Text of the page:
Gathering Shadows is a site responsive installationthatresponds to the changing cultural history of the Coal Loader, Waverton, from its indigenous heritage, land use on the site, its role in facilitating the coal mining industry through to its current role as a centre for sustainability on the harbour foreshore.
The workconsiders our inter-dependence with site histories (indigenous, animal, geological) and the potential future consequences of our collective actions and inaction towards environmental ecologies.
Notions of temporal flows, site ruptures and dis-ruptures, surface wounds and healing are investigated.
The work explores clay as a media shaped by human touch and the ceramic traditions of containment. Unable to hold back their contents shells, small animal bones, charcoal and bricks flow and spill in the shadows of the ceramic forms.
Installation detail Gathering Shadows, ceramic, bricks, small animal bones, wood, charcoal, shells, metal,
70cm x 300cm x 300cm
Ceramic form detail, Gathering Shadows, ceramic, bricks, small animal bones. wood, charcoal, shells, metal, 65cm x 45cm x 45cm
Suzanne Davey, The Gravity of Moments, fabric, steel, resin, 350cm x 350cm x 350cm
The Gravity of Moments is a large suspended installation that flutters in the breeze. The work is featured in Sculpture in the Glen, along with 50 local, national and international artists work and includes small indoor and large outdoor sculptures in a variety of media. The exhibition is curated by Penny Philpott and celebrates Glen Street Theatre’s 30th anniversary. It opens 5 September and continues untill 25 October 2015. The ethereal sculpture responds to its theatrical site and bushland gardens.
Suzanne Davey The Unfurling 10m x 3m x 2m, recycled clothing, resin, steel
The Unfurling is a large scale site responsive installation of suspended body ‘voids’ created from recyled clothing and resin, harnessing wind and light. The work was exhibited as part of the North Sydney Art Prize 2015 at the Coal Loader Waverton. The site is located on the shores of Sydney harbour and examines the coast as a place of sanctuary.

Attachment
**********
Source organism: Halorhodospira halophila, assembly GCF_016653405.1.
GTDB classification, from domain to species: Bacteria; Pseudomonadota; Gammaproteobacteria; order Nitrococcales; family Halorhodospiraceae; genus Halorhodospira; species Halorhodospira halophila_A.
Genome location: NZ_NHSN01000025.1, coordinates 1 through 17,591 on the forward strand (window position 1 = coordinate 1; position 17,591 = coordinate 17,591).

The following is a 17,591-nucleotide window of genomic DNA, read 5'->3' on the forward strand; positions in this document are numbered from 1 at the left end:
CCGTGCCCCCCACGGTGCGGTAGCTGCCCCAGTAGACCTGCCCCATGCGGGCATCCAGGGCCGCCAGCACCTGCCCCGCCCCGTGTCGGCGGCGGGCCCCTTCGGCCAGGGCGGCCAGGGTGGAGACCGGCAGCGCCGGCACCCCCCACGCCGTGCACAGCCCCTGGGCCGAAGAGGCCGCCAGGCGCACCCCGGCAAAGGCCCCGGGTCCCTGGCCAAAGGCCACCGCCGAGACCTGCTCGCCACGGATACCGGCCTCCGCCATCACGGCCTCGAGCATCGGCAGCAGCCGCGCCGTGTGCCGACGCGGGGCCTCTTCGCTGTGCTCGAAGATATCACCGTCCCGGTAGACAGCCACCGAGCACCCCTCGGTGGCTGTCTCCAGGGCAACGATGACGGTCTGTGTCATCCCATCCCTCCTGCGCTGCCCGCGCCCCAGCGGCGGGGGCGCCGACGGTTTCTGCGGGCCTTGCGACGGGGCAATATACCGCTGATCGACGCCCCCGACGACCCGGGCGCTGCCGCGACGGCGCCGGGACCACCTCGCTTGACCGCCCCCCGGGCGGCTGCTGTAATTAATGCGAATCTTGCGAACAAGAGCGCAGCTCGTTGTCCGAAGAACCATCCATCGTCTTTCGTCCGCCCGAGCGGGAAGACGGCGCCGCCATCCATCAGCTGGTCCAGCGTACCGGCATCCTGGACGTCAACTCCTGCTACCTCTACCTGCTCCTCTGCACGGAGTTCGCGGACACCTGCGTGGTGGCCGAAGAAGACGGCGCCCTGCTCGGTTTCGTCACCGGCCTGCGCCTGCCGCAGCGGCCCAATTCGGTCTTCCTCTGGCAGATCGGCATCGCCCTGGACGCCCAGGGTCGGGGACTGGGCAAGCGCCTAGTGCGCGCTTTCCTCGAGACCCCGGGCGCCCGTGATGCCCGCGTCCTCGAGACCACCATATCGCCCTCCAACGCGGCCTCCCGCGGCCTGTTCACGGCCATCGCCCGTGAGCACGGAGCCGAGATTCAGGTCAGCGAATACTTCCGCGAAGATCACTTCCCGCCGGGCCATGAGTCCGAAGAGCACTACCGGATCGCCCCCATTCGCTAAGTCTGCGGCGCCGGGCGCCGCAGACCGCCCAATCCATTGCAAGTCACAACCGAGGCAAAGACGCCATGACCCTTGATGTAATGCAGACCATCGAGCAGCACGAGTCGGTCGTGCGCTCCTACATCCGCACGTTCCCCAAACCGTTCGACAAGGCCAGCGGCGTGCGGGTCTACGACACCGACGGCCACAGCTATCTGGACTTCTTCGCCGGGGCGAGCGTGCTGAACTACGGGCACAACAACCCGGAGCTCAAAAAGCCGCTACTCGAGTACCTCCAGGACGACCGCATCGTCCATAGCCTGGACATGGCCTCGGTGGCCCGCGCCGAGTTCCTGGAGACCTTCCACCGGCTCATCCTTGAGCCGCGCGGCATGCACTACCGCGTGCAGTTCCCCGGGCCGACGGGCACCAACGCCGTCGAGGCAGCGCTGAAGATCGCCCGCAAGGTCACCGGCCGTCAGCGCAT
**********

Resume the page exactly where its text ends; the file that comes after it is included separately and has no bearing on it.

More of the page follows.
The Unfurling is a response to the debate surrounding vulnerable populations arriving on Australian shores and beyond, and the human costs. Individual rights and national interests are given precedence over collective human rights. Tragedy grips people dreaming of sanctuary but who are subjects to forces beyond their control through war, politics and discrimination.
Clothing is utilised as a social and cultural signifier of identity, memory and psychological ties with others. The clothes become traces of the bodies that once occupied them, ‘voids’, and on mass symbolise the collective struggles of vulnerable people.
Wind choreographs movement in the collective and subjects them to elemental forces beyond their control. The sculptures are translucent and reflect natural light as they move.
The work was inpired by the poems of Mena Johnson, a poet that I collaborated with for the On Islands project at Eramboo Artist Environment.
The Unfurling installation detail On Islands project
The Unfurling installation view On Islands project
The Unfurling installation video showing movement, On Islands project
The Unfurling installation details On Islands project
The Unfurling bushand installation view On Islands project
Suzanne Davey, Groundswell, recycled clothing, resin, paint, steel, 350cm x 800cm x 400cm
Groundswellis an energetic public art installation created for the ENLIVEN festival, Mona Vale. The work was commissioned by Pittwater Council and was made in partnership with the charity Lifeline.
Made from donated recycled clothing Groundswellis a suspended installation made from pants of all shapes and sizes. Lots of legs appear to be surging forward, walking and running, and hopefully creating a ripple in the local community.
The work draws inspiration from the site. Davey states, “ As soon as I saw the Lifeline Centre in Bungan Laneway and its recycled clothing I knew exactly what I wanted to do. To me Lifeline is all about reaching out to life and connecting with others for support. Clothing is all about people and living.”
Special thanks to Lifeline for their generous donation of clothing.
Groundswell installation , shadow detail
Family enjoying the Groundswell installation at the ENLIVEN festival
Suzanne Davey, Sweet Surrender, ceramic, metal, 220 cm x 220cm x 30cm
A protective response to the fragility of the delicate ecosystem of Stony Range; captured, completely surrounded and held to ransom by the encroaching urban environment. A site specific work installed in Stony Range Regional Botanical Garden 2014.
Overhead installation view, Sweet Surrender, ceramic, metal, 220 cm x 220cm x 30cm
Installation detail, Sweet Surrender, ceramic, metal, 220 cm x 220cm x 30cm
Ceramic detail, Sweet Surrender, ceramic, metal
Installation view, Sweet Surrender, ceramic, metal, 220 cm x 220cm x 30cm